1. Driving for Miles with Bad Oxygen Sensors

The oxygen sensor detects the amount of oxygen in exhaust gases and signals the engine computer to correct the fuel/air mixture if there is too much or too little oxygen.

What can happen if you drive with a bad oxygen sensor?

A bad oxygen sensor can cause problems like rough idle, rough shifting, and poor fuel economy. In extreme cases, it can even cause catalytic converter failure. If you hear clunking sounds or grinding noises coming from under there as you drive, it's time for some diagnostic work so you can find out which sensor has gone wrong and replace it before any further damage can be done.

1. Never Replacing Your Transmission Fluid

The Transmission fluid is responsible for maintaining proper lubrication and cooling inside the transmission. This fluid does a lot of work, so it gets dirty, contaminated, and burnt up over time. The best way to keep your car running smoothly is to regularly check the new fluid level and replace it as necessary.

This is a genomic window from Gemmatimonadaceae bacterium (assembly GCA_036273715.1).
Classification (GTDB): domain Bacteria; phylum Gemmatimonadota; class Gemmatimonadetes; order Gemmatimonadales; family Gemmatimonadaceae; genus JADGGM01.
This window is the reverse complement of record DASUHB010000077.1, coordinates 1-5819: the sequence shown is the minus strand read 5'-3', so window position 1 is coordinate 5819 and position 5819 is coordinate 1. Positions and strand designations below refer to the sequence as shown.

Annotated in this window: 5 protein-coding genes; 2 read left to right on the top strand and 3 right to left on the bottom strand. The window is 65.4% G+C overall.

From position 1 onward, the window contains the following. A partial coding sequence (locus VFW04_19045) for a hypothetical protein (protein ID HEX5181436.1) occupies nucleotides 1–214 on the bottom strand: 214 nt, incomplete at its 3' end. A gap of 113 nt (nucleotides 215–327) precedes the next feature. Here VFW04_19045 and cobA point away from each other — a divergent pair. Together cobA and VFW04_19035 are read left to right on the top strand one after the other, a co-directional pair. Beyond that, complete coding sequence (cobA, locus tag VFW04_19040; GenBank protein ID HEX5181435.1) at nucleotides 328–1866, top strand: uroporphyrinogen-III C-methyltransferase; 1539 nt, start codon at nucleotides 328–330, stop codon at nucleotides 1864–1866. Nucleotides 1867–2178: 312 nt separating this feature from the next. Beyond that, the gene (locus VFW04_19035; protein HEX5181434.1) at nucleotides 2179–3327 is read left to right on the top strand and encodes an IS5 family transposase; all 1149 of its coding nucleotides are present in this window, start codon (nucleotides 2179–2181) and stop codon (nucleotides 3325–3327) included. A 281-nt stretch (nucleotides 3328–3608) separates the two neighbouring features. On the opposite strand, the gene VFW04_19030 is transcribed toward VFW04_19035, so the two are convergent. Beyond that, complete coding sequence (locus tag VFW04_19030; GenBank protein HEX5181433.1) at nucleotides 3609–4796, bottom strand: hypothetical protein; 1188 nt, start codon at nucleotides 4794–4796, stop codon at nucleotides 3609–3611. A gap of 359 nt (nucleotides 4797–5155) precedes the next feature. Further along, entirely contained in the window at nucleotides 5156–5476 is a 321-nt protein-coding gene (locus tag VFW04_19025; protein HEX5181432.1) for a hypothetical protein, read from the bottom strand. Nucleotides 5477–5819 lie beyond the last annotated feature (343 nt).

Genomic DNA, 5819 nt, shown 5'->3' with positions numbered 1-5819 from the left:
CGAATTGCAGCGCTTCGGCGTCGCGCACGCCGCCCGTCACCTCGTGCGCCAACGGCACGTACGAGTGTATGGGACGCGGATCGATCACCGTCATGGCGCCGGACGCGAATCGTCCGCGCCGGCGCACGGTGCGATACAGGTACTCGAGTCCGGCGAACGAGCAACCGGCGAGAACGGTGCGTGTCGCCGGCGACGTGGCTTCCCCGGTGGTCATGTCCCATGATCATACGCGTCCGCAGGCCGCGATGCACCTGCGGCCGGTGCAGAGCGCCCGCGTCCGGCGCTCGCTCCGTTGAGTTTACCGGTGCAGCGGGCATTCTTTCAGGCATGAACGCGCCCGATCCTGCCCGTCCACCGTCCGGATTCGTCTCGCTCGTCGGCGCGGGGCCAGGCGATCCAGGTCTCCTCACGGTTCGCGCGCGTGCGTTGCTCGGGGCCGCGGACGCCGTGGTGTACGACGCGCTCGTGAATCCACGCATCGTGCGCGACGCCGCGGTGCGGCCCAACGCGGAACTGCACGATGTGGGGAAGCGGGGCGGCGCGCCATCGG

When should you change the transmission fluid?

Your vehicle's owner's manual will tell you when to change your transmission fluid. It may be once a year or every 30,000 miles (48,000 km). If you don't follow this schedule and neglect to change the fluid on schedule, then the internal components can wear out prematurely and cause serious damage to your vehicle.

You could also experience severe problems like these:

  • The transmission will slip out of gear or grind when shifting gears
  • While accelerating, you may notice a burning smell from under the hood
  • Accelerating may produce a burning odor from under the hood of your vehicle
  • When you accelerate or decelerate, the vehicle may jerk for a few moments